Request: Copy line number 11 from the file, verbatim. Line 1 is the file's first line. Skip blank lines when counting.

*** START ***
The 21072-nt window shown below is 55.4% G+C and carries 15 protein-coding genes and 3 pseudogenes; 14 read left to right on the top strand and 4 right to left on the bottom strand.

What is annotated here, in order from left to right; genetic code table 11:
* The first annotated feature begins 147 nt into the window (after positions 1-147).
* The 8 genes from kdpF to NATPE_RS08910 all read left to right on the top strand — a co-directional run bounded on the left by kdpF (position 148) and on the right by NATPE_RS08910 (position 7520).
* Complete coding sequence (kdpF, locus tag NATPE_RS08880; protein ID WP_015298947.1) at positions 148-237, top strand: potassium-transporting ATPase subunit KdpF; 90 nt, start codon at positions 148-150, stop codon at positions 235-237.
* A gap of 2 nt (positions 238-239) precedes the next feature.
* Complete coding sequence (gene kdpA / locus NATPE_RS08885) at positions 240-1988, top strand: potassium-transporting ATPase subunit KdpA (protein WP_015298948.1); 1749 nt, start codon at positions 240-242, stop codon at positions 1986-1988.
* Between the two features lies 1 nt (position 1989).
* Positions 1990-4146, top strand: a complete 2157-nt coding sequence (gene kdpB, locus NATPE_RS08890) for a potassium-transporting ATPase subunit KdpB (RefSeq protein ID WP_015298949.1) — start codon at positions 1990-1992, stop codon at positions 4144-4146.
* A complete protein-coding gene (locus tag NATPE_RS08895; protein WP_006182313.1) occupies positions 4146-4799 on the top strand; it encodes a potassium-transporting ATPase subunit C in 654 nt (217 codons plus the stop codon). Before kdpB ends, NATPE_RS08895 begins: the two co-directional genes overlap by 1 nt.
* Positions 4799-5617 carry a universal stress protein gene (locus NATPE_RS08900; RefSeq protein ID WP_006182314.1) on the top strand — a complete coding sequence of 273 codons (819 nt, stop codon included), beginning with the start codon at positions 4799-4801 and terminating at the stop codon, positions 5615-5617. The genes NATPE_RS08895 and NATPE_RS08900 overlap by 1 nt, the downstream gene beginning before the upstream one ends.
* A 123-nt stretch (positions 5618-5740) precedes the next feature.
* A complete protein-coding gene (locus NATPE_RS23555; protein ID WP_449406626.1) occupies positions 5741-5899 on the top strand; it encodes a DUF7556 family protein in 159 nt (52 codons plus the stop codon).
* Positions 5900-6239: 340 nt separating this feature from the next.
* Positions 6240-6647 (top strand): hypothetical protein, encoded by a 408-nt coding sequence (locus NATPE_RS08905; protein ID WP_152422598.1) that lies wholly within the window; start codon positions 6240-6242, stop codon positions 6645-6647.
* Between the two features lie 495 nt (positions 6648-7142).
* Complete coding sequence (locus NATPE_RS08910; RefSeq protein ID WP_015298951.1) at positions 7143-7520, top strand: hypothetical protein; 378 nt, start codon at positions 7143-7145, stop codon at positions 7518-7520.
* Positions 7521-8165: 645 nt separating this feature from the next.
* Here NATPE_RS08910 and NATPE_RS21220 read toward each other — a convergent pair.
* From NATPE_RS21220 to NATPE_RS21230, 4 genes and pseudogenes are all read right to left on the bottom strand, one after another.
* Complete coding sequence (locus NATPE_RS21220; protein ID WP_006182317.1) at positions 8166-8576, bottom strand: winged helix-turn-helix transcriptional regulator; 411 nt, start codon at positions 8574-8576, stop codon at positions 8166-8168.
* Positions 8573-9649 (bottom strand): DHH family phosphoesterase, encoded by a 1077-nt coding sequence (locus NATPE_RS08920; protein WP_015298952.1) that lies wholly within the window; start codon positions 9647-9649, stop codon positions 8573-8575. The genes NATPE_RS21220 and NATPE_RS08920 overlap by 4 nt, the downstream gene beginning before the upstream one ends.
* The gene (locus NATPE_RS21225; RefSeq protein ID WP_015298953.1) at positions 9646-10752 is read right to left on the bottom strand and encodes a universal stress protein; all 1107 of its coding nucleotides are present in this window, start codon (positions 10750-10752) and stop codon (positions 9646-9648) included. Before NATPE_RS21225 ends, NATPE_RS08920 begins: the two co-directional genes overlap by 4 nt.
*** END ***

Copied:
* Positions 4799-5617 carry a universal stress protein gene (locus NATPE_RS08900; RefSeq protein ID WP_006182314.1) on the top strand — a complete coding sequence of 273 codons (819 nt, stop codon included), beginning with the start codon at positions 4799-4801 and terminating at the stop codon, positions 5615-5617. The genes NATPE_RS08895 and NATPE_RS08900 overlap by 1 nt, the downstream gene beginning before the upstream one ends.